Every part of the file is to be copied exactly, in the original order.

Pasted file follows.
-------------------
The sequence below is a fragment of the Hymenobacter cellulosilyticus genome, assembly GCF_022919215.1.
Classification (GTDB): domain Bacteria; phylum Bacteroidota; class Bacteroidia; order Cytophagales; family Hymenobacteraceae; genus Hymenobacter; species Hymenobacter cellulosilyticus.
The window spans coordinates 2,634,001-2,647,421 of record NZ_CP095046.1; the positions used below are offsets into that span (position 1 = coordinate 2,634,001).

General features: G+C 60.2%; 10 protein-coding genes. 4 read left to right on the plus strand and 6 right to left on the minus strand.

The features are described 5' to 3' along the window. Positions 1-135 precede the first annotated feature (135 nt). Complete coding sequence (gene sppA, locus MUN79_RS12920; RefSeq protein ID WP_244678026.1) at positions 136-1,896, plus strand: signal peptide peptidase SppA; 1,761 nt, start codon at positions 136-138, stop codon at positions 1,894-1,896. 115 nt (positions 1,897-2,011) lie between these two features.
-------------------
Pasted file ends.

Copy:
The sequence below is a fragment of the Hymenobacter cellulosilyticus genome, assembly GCF_022919215.1.
Classification (GTDB): domain Bacteria; phylum Bacteroidota; class Bacteroidia; order Cytophagales; family Hymenobacteraceae; genus Hymenobacter; species Hymenobacter cellulosilyticus.
The window spans coordinates 2,634,001-2,647,421 of record NZ_CP095046.1; the positions used below are offsets into that span (position 1 = coordinate 2,634,001).

General features: G+C 60.2%; 10 protein-coding genes. 4 read left to right on the plus strand and 6 right to left on the minus strand.

The features are described 5' to 3' along the window. Positions 1-135 precede the first annotated feature (135 nt). Complete coding sequence (gene sppA, locus MUN79_RS12920; RefSeq protein ID WP_244678026.1) at positions 136-1,896, plus strand: signal peptide peptidase SppA; 1,761 nt, start codon at positions 136-138, stop codon at positions 1,894-1,896. 115 nt (positions 1,897-2,011) lie between these two features.